The New Economics of Technology Policy
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The New Economics of Technology Policy

Edited by Dominique Foray

This book focuses on technological policies, in other words all public interventions intended to influence the intensity, composition and direction of technological innovations within a given entity (region, country or group of countries). The editor has gathered together many of the leading scholars in the field to comprehensively explore numerous avenues and pathways of research. The book sheds light on the theory and practice of technological policies by employing modern analytical tools and economic techniques.
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Chapter 12: What Does Economic Theory Tell us About Mission-oriented R & D?

David C. Mowery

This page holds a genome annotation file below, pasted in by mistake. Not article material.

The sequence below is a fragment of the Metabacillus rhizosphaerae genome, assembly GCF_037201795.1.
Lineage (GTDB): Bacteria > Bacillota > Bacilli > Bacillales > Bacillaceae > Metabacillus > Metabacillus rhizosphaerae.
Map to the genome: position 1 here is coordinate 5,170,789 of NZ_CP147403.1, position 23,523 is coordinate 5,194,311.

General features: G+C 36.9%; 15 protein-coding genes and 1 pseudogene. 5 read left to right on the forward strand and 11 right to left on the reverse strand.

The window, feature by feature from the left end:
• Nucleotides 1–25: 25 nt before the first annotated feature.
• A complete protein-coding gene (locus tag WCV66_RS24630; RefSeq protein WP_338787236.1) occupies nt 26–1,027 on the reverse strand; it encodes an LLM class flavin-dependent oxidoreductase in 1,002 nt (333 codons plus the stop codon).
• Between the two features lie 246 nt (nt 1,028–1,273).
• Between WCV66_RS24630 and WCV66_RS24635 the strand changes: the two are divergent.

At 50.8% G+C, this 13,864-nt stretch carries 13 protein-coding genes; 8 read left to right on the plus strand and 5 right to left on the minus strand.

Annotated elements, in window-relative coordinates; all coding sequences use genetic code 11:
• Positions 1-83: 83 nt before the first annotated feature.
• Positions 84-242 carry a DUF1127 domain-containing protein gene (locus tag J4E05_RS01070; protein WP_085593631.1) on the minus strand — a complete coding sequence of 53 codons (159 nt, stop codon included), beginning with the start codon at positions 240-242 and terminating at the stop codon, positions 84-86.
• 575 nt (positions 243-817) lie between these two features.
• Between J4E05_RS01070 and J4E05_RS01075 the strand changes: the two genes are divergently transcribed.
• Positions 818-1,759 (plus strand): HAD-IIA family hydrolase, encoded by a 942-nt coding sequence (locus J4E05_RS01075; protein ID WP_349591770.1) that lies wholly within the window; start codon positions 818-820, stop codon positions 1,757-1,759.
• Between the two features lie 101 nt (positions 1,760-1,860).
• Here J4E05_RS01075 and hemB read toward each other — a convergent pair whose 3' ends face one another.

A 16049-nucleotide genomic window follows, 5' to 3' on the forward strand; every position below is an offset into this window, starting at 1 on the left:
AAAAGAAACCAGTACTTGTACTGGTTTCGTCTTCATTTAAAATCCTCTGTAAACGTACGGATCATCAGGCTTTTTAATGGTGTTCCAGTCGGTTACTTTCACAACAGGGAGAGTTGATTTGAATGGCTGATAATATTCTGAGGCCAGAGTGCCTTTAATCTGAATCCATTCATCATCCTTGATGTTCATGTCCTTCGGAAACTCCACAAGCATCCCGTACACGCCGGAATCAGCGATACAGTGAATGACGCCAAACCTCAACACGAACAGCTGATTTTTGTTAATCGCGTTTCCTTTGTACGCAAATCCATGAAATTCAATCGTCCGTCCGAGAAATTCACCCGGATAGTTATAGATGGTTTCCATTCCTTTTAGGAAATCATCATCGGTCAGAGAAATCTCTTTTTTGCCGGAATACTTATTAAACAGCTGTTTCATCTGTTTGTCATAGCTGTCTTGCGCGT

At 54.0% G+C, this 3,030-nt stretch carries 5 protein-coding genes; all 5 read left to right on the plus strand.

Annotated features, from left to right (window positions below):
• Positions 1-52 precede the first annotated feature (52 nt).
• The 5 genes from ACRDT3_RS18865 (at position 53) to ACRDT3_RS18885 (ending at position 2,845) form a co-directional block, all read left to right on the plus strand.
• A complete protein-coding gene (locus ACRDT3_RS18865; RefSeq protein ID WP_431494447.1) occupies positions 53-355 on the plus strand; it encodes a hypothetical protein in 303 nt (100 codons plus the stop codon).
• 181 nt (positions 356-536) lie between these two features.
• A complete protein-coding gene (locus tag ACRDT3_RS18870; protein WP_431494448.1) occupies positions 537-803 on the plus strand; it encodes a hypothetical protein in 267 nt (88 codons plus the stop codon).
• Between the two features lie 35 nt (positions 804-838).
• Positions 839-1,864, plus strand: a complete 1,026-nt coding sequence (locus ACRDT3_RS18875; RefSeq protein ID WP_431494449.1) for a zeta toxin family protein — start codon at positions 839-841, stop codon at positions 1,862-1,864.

12. What does economic theory tell us about mission-oriented R&D?1 David C. Mowery INTRODUCTION: THE ELEPHANT IN THE ROOM 12.1 The economic rationale for public funding of research and development (R&D) has remained largely unchanged since its articulation in seminal work by Nelson (1959) and Arrow (1962). Both scholars argued that the difficulties of appropriating the returns from investment in research and innovation lead private firms to underinvest in these activities, creating a ‘market failure’ that can be addressed by (among other things) public investment in R&D. In a number of respects, this theoretical rationale echoed the policy arguments laid out by Vannevar Bush in his 1945 report, Science: The Endless Frontier. The market failure rationale remains central to the economic analysis of science and technology policy. Although the market failure rationale retains great rhetorical influence as a justification for public R&D investments, casual empiricism suggests that its influence over such public investments is modest. Most Organisation for Economic Co-operation and Development (OECD) nations’ R&D investment budgets are dominated by programs that serve specific government missions, such as defense, agriculture, health, energy, and other activities. The ‘market failure’ rationale underpins less than 50 percent of public R&D spending in most of these economies. The dominance of government R&D spending by mission-oriented programs is hardly a new discovery.2 But the apparent failure of the primary theoretical justification for public R&D investment to explain the allocation of these funds has some important implications....

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